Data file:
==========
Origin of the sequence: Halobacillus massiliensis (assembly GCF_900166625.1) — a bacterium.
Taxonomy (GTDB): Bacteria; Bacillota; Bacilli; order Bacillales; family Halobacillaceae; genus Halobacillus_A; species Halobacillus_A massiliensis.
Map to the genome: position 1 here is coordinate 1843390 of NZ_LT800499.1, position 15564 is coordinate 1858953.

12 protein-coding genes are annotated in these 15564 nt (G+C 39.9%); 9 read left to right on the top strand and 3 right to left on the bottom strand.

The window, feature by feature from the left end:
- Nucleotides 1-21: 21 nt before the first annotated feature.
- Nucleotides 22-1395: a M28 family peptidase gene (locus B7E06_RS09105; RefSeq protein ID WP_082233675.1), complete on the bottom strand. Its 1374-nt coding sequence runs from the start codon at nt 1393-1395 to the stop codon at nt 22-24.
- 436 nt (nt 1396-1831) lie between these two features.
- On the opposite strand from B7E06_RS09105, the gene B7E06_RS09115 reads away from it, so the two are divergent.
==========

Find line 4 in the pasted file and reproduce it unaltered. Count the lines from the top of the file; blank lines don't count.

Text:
12 protein-coding genes are annotated in these 15564 nt (G+C 39.9%); 9 read left to right on the top strand and 3 right to left on the bottom strand.